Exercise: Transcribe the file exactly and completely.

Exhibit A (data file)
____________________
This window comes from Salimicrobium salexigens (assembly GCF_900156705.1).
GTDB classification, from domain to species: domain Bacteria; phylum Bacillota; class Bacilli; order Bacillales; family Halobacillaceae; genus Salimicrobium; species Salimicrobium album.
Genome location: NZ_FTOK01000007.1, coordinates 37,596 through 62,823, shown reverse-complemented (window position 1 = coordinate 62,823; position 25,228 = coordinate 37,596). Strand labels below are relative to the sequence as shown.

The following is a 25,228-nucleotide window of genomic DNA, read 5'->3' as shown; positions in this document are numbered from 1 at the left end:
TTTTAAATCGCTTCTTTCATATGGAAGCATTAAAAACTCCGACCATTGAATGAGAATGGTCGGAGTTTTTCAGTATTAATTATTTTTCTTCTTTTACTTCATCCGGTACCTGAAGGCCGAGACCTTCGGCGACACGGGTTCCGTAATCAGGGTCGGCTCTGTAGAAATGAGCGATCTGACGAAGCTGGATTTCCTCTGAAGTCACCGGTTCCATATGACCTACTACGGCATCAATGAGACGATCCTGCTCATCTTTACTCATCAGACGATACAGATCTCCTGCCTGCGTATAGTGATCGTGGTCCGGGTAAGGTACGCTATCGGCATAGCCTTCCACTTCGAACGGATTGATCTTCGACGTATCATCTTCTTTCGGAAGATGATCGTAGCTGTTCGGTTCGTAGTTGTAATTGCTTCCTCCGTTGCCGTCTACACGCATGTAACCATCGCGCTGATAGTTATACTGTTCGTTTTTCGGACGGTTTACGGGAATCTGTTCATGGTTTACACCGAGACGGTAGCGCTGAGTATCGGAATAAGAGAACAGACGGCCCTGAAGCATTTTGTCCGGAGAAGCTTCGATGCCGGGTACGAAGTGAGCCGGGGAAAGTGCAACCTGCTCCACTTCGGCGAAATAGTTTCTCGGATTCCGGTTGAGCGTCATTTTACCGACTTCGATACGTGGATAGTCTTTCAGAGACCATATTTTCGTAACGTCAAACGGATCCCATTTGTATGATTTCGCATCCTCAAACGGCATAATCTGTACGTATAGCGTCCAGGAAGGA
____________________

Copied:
This window comes from Salimicrobium salexigens (assembly GCF_900156705.1).
GTDB classification, from domain to species: domain Bacteria; phylum Bacillota; class Bacilli; order Bacillales; family Halobacillaceae; genus Salimicrobium; species Salimicrobium album.
Genome location: NZ_FTOK01000007.1, coordinates 37,596 through 62,823, shown reverse-complemented (window position 1 = coordinate 62,823; position 25,228 = coordinate 37,596). Strand labels below are relative to the sequence as shown.

The following is a 25,228-nucleotide window of genomic DNA, read 5'->3' as shown; positions in this document are numbered from 1 at the left end:
TTTTAAATCGCTTCTTTCATATGGAAGCATTAAAAACTCCGACCATTGAATGAGAATGGTCGGAGTTTTTCAGTATTAATTATTTTTCTTCTTTTACTTCATCCGGTACCTGAAGGCCGAGACCTTCGGCGACACGGGTTCCGTAATCAGGGTCGGCTCTGTAGAAATGAGCGATCTGACGAAGCTGGATTTCCTCTGAAGTCACCGGTTCCATATGACCTACTACGGCATCAATGAGACGATCCTGCTCATCTTTACTCATCAGACGATACAGATCTCCTGCCTGCGTATAGTGATCGTGGTCCGGGTAAGGTACGCTATCGGCATAGCCTTCCACTTCGAACGGATTGATCTTCGACGTATCATCTTCTTTCGGAAGATGATCGTAGCTGTTCGGTTCGTAGTTGTAATTGCTTCCTCCGTTGCCGTCTACACGCATGTAACCATCGCGCTGATAGTTATACTGTTCGTTTTTCGGACGGTTTACGGGAATCTGTTCATGGTTTACACCGAGACGGTAGCGCTGAGTATCGGAATAAGAGAACAGACGGCCCTGAAGCATTTTGTCCGGAGAAGCTTCGATGCCGGGTACGAAGTGAGCCGGGGAAAGTGCAACCTGCTCCACTTCGGCGAAATAGTTTCTCGGATTCCGGTTGAGCGTCATTTTACCGACTTCGATACGTGGATAGTCTTTCAGAGACCATATTTTCGTAACGTCAAACGGATCCCATTTGTATGATTTCGCATCCTCAAACGGCATAATCTGTACGTATAGCGTCCAGGAAGGA